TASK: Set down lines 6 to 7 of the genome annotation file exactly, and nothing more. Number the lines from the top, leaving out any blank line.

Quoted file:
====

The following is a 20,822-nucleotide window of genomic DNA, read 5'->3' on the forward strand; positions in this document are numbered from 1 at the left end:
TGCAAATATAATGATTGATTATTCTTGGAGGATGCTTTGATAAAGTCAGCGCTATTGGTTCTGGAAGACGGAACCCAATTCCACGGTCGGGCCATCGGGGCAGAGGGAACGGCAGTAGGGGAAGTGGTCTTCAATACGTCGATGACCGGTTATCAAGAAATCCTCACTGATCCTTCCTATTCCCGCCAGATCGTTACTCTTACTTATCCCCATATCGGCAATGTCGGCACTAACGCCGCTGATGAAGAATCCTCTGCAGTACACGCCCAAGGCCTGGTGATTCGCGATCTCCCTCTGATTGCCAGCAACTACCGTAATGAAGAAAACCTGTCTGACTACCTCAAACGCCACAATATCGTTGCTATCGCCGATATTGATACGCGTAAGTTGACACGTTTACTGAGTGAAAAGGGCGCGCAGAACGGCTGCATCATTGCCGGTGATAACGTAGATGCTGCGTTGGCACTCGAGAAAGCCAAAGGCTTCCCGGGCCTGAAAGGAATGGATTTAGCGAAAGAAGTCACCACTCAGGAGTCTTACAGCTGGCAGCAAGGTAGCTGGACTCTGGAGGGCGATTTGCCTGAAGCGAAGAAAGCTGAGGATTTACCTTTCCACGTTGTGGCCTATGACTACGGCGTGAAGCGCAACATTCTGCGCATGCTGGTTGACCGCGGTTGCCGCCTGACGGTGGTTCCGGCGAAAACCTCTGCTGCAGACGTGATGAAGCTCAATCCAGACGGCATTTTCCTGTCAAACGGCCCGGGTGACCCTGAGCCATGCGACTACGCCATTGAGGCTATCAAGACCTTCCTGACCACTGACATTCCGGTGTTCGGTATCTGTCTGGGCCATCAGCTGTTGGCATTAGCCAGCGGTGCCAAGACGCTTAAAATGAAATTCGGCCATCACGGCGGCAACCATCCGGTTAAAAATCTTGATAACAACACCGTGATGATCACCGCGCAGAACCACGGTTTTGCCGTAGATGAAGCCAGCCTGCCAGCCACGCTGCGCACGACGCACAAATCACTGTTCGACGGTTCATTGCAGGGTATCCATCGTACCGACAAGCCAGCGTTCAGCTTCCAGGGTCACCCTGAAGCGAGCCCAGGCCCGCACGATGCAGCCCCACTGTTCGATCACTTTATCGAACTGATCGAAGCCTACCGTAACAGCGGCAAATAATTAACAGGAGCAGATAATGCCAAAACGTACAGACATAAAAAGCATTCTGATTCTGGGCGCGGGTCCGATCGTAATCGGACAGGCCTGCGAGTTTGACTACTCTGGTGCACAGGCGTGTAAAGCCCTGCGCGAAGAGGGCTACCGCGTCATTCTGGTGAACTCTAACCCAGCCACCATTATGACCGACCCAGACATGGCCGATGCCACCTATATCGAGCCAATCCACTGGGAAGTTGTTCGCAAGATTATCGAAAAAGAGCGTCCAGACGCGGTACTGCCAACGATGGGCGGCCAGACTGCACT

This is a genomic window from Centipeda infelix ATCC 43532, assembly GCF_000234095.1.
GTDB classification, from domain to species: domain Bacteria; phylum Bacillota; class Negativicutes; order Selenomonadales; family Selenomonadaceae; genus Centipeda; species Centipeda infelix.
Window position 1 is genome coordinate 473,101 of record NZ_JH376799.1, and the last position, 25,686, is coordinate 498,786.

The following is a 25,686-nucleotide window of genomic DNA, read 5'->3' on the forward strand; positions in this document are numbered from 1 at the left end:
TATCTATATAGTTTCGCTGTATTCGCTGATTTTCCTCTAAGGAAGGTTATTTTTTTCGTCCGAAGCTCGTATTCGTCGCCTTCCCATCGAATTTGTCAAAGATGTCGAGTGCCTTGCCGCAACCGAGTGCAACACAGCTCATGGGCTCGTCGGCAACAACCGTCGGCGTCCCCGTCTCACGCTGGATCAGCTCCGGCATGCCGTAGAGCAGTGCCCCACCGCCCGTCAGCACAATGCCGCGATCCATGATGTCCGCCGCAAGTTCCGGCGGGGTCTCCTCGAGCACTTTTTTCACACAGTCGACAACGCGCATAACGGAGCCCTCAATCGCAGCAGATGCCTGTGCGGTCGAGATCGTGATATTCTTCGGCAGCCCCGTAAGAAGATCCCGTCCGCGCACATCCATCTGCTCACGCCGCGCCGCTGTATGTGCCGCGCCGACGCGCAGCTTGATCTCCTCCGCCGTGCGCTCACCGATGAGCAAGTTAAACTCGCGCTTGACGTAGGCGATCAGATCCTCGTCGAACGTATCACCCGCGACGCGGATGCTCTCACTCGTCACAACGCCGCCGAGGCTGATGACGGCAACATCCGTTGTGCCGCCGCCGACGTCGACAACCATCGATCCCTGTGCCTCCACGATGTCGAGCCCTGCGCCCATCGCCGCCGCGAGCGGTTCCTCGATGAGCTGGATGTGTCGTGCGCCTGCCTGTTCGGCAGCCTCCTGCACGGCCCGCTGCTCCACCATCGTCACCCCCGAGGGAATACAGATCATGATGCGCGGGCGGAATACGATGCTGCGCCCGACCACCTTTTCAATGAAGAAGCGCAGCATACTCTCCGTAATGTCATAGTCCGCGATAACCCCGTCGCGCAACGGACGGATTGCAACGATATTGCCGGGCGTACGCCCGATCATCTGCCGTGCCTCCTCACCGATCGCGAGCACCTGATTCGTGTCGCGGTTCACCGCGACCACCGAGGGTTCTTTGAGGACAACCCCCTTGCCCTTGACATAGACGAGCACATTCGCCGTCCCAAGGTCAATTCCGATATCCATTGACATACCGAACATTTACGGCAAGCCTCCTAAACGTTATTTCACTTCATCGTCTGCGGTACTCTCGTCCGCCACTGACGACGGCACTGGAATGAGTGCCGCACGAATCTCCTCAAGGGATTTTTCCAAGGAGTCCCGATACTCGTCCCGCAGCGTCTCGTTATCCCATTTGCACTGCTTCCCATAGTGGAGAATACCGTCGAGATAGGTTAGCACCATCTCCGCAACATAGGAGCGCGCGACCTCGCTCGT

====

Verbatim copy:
The following is a 25,686-nucleotide window of genomic DNA, read 5'->3' on the forward strand; positions in this document are numbered from 1 at the left end:
TATCTATATAGTTTCGCTGTATTCGCTGATTTTCCTCTAAGGAAGGTTATTTTTTTCGTCCGAAGCTCGTATTCGTCGCCTTCCCATCGAATTTGTCAAAGATGTCGAGTGCCTTGCCGCAACCGAGTGCAACACAGCTCATGGGCTCGTCGGCAACAACCGTCGGCGTCCCCGTCTCACGCTGGATCAGCTCCGGCATGCCGTAGAGCAGTGCCCCACCGCCCGTCAGCACAATGCCGCGATCCATGATGTCCGCCGCAAGTTCCGGCGGGGTCTCCTCGAGCACTTTTTTCACACAGTCGACAACGCGCATAACGGAGCCCTCAATCGCAGCAGATGCCTGTGCGGTCGAGATCGTGATATTCTTCGGCAGCCCCGTAAGAAGATCCCGTCCGCGCACATCCATCTGCTCACGCCGCGCCGCTGTATGTGCCGCGCCGACGCGCAGCTTGATCTCCTCCGCCGTGCGCTCACCGATGAGCAAGTTAAACTCGCGCTTGACGTAGGCGATCAGATCCTCGTCGAACGTATCACCCGCGACGCGGATGCTCTCACTCGTCACAACGCCGCCGAGGCTGATGACGGCAACATCCGTTGTGCCGCCGCCGACGTCGACAACCATCGATCCCTGTGCCTCCACGATGTCGAGCCCTGCGCCCATCGCCGCCGCGAGCGGTTCCTCGATGAGCTGGATGTGTCGTGCGCCTGCCTGTTCGGCAGCCTCCTGCACGGCCCGCTGCTCCACCATCGTCACCCCCGAGGGAATACAGATCATGATGCGCGGGCGGAATACGATGCTGCGCCCGACCACCTTTTCAATGAAGAAGCGCAGCATACTCTCCGTAATGTCATAGTCCGCGATAACCCCGTCGCGCAACGGACGGATTGCAACGATATTGCCGGGCGTACGCCCGATCATCTGCCGTGCCTCCTCACCGATCGCGAGCACCTGATTCGTGTCGCGGTTCACCGCGACCACCGAGGGTTCTTTGAGGACAACCCCCTTGCCCTTGACATAGACGAGCACATTCGCCGTCCCAAGGTCAATTCCGATATCCATTGACATACCGAACATTTACGGCAAGCCTCCTAAACGTTATTTCACTTCATCGTCTGCGGTACTCTCGTCCGCCACTGACGACGGCACTGGAATGAGTGCCGCACGAATCTCCTCAAGGGATTTTTCCAAGGAGTCCCGATACTCGTCCCGCAGCGTCTCGTTATCCCATTTGCACTGCTTCCCATAGTGGAGAATACCGTCGAGATAGGTTAGCACCATCTCCGCAACATAGGAGCGCGCGACCTCGCTCGT